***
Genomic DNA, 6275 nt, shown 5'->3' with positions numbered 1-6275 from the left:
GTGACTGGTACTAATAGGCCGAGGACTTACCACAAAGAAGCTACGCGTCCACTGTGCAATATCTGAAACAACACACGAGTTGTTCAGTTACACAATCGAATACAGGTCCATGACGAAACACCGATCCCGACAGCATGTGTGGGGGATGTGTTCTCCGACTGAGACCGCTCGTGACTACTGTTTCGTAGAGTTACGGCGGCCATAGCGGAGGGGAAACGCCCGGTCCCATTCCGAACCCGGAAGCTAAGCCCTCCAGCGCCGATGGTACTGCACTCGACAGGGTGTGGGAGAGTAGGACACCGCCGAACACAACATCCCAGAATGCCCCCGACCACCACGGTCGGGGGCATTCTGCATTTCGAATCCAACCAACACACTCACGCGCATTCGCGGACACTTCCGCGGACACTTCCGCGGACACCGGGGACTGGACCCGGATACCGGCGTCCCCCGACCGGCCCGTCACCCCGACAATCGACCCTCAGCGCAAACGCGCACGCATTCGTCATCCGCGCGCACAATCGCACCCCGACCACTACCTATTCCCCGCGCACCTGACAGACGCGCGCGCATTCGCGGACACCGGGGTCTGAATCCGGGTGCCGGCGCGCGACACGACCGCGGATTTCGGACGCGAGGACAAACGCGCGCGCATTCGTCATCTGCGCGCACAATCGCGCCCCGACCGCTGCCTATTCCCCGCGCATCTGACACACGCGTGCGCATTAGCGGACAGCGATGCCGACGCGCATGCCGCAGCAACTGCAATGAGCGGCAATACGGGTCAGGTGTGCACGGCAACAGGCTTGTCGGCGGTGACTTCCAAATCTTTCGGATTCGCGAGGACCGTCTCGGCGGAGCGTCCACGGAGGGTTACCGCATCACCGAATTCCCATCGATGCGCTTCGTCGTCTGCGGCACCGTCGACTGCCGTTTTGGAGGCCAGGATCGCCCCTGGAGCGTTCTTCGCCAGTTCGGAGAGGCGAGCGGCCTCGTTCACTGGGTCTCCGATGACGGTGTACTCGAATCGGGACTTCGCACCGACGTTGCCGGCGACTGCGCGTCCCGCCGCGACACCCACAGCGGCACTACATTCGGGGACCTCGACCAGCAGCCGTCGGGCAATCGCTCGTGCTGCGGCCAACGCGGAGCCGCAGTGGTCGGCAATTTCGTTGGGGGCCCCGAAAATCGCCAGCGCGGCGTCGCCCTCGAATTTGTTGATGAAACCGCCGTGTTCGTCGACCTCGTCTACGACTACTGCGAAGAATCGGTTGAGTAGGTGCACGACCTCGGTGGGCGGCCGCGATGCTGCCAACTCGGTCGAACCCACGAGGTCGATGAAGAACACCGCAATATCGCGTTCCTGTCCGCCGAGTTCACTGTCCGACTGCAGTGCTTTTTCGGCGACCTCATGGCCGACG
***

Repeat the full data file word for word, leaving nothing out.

Genomic DNA, 6275 nt, shown 5'->3' with positions numbered 1-6275 from the left:
GTGACTGGTACTAATAGGCCGAGGACTTACCACAAAGAAGCTACGCGTCCACTGTGCAATATCTGAAACAACACACGAGTTGTTCAGTTACACAATCGAATACAGGTCCATGACGAAACACCGATCCCGACAGCATGTGTGGGGGATGTGTTCTCCGACTGAGACCGCTCGTGACTACTGTTTCGTAGAGTTACGGCGGCCATAGCGGAGGGGAAACGCCCGGTCCCATTCCGAACCCGGAAGCTAAGCCCTCCAGCGCCGATGGTACTGCACTCGACAGGGTGTGGGAGAGTAGGACACCGCCGAACACAACATCCCAGAATGCCCCCGACCACCACGGTCGGGGGCATTCTGCATTTCGAATCCAACCAACACACTCACGCGCATTCGCGGACACTTCCGCGGACACTTCCGCGGACACCGGGGACTGGACCCGGATACCGGCGTCCCCCGACCGGCCCGTCACCCCGACAATCGACCCTCAGCGCAAACGCGCACGCATTCGTCATCCGCGCGCACAATCGCACCCCGACCACTACCTATTCCCCGCGCACCTGACAGACGCGCGCGCATTCGCGGACACCGGGGTCTGAATCCGGGTGCCGGCGCGCGACACGACCGCGGATTTCGGACGCGAGGACAAACGCGCGCGCATTCGTCATCTGCGCGCACAATCGCGCCCCGACCGCTGCCTATTCCCCGCGCATCTGACACACGCGTGCGCATTAGCGGACAGCGATGCCGACGCGCATGCCGCAGCAACTGCAATGAGCGGCAATACGGGTCAGGTGTGCACGGCAACAGGCTTGTCGGCGGTGACTTCCAAATCTTTCGGATTCGCGAGGACCGTCTCGGCGGAGCGTCCACGGAGGGTTACCGCATCACCGAATTCCCATCGATGCGCTTCGTCGTCTGCGGCACCGTCGACTGCCGTTTTGGAGGCCAGGATCGCCCCTGGAGCGTTCTTCGCCAGTTCGGAGAGGCGAGCGGCCTCGTTCACTGGGTCTCCGATGACGGTGTACTCGAATCGGGACTTCGCACCGACGTTGCCGGCGACTGCGCGTCCCGCCGCGACACCCACAGCGGCACTACATTCGGGGACCTCGACCAGCAGCCGTCGGGCAATCGCTCGTGCTGCGGCCAACGCGGAGCCGCAGTGGTCGGCAATTTCGTTGGGGGCCCCGAAAATCGCCAGCGCGGCGTCGCCCTCGAATTTGTTGATGAAACCGCCGTGTTCGTCGACCTCGTCTACGACTACTGCGAAGAATCGGTTGAGTAGGTGCACGACCTCGGTGGGCGGCCGCGATGCTGCCAACTCGGTCGAACCCACGAGGTCGATGAAGAACACCGCAATATCGCGTTCCTGTCCGCCGAGTTCACTGTCCGACTGCAGTGCTTTTTCGGCGACCTCATGGCCGACG